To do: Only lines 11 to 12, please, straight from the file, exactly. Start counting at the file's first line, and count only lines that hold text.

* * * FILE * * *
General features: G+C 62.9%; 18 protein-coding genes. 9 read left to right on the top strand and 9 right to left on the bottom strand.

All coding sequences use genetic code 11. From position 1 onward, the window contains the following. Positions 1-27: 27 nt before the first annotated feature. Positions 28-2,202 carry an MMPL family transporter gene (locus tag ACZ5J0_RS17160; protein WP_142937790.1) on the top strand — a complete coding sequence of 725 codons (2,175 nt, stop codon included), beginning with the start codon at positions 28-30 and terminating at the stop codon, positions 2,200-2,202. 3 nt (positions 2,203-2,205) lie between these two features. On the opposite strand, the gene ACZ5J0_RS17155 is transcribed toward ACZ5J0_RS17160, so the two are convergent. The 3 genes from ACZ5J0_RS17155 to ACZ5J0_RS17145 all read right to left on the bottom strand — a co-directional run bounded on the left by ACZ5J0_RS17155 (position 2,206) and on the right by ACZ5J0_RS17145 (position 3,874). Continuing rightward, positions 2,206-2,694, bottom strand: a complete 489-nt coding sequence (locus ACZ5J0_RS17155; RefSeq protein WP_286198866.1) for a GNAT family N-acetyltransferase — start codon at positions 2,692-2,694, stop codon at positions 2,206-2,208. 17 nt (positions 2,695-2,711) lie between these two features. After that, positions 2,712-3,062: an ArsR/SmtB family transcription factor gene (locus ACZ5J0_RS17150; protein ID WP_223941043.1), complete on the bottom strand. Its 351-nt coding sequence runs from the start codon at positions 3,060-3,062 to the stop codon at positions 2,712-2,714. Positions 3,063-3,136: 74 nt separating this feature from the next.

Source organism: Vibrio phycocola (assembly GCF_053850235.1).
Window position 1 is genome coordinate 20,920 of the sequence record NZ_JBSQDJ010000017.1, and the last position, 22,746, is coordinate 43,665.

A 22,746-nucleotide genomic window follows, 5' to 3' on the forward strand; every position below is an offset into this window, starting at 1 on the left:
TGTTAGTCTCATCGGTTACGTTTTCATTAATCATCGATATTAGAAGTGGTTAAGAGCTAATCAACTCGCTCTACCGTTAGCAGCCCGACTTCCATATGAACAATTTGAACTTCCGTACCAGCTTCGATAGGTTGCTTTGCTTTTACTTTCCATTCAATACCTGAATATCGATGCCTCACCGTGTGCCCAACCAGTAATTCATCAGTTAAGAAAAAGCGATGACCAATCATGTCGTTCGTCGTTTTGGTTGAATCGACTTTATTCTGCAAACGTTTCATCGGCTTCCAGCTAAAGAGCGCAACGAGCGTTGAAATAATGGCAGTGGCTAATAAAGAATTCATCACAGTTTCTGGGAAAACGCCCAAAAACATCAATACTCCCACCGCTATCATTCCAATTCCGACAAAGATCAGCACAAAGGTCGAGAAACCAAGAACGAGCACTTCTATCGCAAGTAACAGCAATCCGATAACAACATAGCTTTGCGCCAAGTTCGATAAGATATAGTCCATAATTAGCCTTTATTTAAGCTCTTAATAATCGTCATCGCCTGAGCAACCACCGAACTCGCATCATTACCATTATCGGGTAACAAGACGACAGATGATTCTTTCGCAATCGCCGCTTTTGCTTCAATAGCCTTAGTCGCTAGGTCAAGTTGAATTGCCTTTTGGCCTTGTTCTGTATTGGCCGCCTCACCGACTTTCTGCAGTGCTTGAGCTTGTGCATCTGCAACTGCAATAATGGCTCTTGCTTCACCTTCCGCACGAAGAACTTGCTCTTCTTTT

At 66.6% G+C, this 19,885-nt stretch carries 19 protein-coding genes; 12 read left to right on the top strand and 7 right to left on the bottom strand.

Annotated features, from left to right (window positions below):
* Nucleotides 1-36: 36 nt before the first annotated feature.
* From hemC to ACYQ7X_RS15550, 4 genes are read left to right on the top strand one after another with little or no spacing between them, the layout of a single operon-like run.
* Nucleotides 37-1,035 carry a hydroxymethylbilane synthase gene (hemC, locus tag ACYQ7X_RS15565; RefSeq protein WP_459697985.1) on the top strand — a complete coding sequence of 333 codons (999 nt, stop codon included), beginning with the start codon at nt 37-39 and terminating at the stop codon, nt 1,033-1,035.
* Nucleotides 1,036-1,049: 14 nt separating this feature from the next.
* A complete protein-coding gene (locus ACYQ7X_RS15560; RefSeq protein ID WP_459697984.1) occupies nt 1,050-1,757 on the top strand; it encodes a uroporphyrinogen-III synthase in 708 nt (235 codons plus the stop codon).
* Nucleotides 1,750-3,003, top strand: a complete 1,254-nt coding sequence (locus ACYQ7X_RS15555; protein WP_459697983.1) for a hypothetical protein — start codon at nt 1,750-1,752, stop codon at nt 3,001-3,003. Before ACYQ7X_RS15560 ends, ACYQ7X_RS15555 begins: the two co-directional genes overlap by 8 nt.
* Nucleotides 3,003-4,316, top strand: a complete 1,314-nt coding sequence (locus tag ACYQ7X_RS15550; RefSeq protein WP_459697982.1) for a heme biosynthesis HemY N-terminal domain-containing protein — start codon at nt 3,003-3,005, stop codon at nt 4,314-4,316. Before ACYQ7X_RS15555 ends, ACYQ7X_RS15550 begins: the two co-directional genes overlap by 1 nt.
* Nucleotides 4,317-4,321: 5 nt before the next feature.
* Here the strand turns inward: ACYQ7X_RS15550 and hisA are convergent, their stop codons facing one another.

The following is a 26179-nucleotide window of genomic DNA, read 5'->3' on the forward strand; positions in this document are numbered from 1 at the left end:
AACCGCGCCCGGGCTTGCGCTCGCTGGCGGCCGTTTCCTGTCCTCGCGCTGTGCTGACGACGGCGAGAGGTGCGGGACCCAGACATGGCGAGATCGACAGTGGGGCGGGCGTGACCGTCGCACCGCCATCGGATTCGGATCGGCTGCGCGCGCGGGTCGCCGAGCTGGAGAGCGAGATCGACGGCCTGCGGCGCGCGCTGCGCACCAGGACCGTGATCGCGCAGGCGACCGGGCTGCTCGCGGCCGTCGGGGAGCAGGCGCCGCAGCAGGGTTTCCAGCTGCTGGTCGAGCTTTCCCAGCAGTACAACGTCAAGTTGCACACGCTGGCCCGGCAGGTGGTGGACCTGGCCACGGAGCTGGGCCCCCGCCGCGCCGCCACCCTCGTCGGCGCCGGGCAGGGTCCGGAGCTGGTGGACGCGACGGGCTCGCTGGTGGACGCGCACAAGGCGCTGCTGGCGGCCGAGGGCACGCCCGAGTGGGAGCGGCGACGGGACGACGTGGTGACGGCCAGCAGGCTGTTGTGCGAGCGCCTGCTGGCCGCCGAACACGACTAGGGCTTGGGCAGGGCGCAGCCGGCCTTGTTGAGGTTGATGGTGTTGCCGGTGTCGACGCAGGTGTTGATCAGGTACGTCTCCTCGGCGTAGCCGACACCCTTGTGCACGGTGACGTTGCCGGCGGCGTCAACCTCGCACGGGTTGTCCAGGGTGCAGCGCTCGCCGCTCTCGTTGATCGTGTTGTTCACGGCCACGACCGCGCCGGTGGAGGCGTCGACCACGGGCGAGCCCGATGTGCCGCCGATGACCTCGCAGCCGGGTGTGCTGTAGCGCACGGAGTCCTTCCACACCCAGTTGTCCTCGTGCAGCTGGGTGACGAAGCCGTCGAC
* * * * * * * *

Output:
* Nucleotides 37-1,035 carry a hydroxymethylbilane synthase gene (hemC, locus tag ACYQ7X_RS15565; RefSeq protein WP_459697985.1) on the top strand — a complete coding sequence of 333 codons (999 nt, stop codon included), beginning with the start codon at nt 37-39 and terminating at the stop codon, nt 1,033-1,035.
* Nucleotides 1,036-1,049: 14 nt separating this feature from the next.